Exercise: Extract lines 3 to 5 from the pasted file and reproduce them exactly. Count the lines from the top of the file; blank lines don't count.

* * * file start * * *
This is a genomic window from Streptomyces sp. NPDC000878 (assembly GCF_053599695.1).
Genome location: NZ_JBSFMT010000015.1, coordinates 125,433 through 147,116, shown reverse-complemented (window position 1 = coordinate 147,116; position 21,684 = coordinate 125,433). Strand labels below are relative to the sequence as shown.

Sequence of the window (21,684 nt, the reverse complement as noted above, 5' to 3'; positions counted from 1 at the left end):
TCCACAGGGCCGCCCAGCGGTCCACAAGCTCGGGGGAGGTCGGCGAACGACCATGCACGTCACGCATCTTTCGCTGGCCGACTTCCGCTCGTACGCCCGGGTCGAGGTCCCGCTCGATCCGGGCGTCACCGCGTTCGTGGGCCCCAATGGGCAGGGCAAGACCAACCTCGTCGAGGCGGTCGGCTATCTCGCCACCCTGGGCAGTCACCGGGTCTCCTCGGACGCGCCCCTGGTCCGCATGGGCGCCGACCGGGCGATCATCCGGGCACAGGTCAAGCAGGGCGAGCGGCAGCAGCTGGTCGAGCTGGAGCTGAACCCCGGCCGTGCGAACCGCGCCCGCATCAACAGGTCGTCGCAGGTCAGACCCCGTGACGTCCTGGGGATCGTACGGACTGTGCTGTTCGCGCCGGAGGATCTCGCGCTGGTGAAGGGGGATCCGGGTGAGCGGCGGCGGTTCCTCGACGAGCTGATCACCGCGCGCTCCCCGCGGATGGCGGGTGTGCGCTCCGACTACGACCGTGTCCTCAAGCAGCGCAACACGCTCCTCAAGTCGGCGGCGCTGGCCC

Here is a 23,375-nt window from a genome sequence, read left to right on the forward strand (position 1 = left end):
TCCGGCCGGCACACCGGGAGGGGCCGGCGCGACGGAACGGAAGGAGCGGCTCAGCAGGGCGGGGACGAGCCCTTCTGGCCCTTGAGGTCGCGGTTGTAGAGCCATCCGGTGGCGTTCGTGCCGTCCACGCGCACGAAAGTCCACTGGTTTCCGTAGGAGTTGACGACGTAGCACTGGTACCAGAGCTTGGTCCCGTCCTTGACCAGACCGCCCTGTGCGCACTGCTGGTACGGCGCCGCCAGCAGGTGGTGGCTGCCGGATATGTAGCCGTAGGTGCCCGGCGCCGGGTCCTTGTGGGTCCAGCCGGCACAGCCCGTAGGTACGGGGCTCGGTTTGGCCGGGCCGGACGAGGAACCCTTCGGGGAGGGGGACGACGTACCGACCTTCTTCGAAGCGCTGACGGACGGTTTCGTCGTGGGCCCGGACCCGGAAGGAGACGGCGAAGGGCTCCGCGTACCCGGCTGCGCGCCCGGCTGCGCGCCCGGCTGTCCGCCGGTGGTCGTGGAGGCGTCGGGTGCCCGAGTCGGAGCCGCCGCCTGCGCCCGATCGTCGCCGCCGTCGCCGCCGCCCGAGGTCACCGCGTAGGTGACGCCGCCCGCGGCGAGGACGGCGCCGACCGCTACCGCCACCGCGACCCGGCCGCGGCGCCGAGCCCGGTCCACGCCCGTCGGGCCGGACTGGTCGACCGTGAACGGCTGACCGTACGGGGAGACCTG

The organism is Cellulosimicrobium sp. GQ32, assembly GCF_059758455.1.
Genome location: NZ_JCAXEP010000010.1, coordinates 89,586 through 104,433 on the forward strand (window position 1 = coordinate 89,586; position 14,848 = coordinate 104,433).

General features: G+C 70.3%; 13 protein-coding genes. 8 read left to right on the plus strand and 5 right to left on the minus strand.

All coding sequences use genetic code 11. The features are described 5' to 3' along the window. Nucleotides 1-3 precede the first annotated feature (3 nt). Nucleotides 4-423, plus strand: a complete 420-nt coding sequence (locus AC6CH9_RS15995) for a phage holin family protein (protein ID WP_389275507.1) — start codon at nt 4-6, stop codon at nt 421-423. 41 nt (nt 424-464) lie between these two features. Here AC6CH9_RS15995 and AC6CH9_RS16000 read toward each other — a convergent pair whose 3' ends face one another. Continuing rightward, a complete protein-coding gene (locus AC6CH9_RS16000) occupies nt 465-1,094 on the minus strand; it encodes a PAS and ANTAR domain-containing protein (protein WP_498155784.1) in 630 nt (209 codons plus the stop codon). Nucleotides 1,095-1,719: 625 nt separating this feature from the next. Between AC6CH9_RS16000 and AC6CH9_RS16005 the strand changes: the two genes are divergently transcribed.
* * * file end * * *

Sequence of the window (21,684 nt, the reverse complement as noted above, 5' to 3'; positions counted from 1 at the left end):
TCCACAGGGCCGCCCAGCGGTCCACAAGCTCGGGGGAGGTCGGCGAACGACCATGCACGTCACGCATCTTTCGCTGGCCGACTTCCGCTCGTACGCCCGGGTCGAGGTCCCGCTCGATCCGGGCGTCACCGCGTTCGTGGGCCCCAATGGGCAGGGCAAGACCAACCTCGTCGAGGCGGTCGGCTATCTCGCCACCCTGGGCAGTCACCGGGTCTCCTCGGACGCGCCCCTGGTCCGCATGGGCGCCGACCGGGCGATCATCCGGGCACAGGTCAAGCAGGGCGAGCGGCAGCAGCTGGTCGAGCTGGAGCTGAACCCCGGCCGTGCGAACCGCGCCCGCATCAACAGGTCGTCGCAGGTCAGACCCCGTGACGTCCTGGGGATCGTACGGACTGTGCTGTTCGCGCCGGAGGATCTCGCGCTGGTGAAGGGGGATCCGGGTGAGCGGCGGCGGTTCCTCGACGAGCTGATCACCGCGCGCTCCCCGCGGATGGCGGGTGTGCGCTCCGACTACGACCGTGTCCTCAAGCAGCGCAACACGCTCCTCAAGTCGGCGGCGCTGGCCC

Here is a 23,375-nt window from a genome sequence, read left to right on the forward strand (position 1 = left end):